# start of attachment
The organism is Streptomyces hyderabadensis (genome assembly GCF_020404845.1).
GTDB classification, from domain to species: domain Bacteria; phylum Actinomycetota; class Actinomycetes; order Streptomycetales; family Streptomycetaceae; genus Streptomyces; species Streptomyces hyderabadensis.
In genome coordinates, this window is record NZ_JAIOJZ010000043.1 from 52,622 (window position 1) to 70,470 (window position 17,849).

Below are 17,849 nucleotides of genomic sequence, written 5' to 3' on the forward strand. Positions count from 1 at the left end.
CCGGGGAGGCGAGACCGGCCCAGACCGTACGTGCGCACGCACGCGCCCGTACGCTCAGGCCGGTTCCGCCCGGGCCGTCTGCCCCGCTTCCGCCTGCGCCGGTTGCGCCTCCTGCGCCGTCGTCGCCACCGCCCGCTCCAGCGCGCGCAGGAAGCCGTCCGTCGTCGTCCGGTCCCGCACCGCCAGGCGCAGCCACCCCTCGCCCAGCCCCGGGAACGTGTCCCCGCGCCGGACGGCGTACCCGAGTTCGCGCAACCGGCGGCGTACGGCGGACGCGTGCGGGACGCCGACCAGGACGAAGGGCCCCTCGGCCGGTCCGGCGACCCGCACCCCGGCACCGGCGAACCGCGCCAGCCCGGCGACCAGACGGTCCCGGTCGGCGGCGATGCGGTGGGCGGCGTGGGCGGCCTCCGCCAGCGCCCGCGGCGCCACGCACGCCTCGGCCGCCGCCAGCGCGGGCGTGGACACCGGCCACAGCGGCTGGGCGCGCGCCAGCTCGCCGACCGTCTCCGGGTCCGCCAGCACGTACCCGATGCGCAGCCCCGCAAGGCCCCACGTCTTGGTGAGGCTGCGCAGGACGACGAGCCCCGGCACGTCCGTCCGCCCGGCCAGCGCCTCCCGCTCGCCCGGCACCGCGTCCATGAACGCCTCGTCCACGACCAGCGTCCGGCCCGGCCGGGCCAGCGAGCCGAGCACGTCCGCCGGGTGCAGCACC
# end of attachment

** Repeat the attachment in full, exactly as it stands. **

The organism is Streptomyces hyderabadensis (genome assembly GCF_020404845.1).
GTDB classification, from domain to species: domain Bacteria; phylum Actinomycetota; class Actinomycetes; order Streptomycetales; family Streptomycetaceae; genus Streptomyces; species Streptomyces hyderabadensis.
In genome coordinates, this window is record NZ_JAIOJZ010000043.1 from 52,622 (window position 1) to 70,470 (window position 17,849).

Below are 17,849 nucleotides of genomic sequence, written 5' to 3' on the forward strand. Positions count from 1 at the left end.
CCGGGGAGGCGAGACCGGCCCAGACCGTACGTGCGCACGCACGCGCCCGTACGCTCAGGCCGGTTCCGCCCGGGCCGTCTGCCCCGCTTCCGCCTGCGCCGGTTGCGCCTCCTGCGCCGTCGTCGCCACCGCCCGCTCCAGCGCGCGCAGGAAGCCGTCCGTCGTCGTCCGGTCCCGCACCGCCAGGCGCAGCCACCCCTCGCCCAGCCCCGGGAACGTGTCCCCGCGCCGGACGGCGTACCCGAGTTCGCGCAACCGGCGGCGTACGGCGGACGCGTGCGGGACGCCGACCAGGACGAAGGGCCCCTCGGCCGGTCCGGCGACCCGCACCCCGGCACCGGCGAACCGCGCCAGCCCGGCGACCAGACGGTCCCGGTCGGCGGCGATGCGGTGGGCGGCGTGGGCGGCCTCCGCCAGCGCCCGCGGCGCCACGCACGCCTCGGCCGCCGCCAGCGCGGGCGTGGACACCGGCCACAGCGGCTGGGCGCGCGCCAGCTCGCCGACCGTCTCCGGGTCCGCCAGCACGTACCCGATGCGCAGCCCCGCAAGGCCCCACGTCTTGGTGAGGCTGCGCAGGACGACGAGCCCCGGCACGTCCGTCCGCCCGGCCAGCGCCTCCCGCTCGCCCGGCACCGCGTCCATGAACGCCTCGTCCACGACCAGCGTCCGGCCCGGCCGGGCCAGCGAGCCGAGCACGTCCGCCGGGTGCAGCACC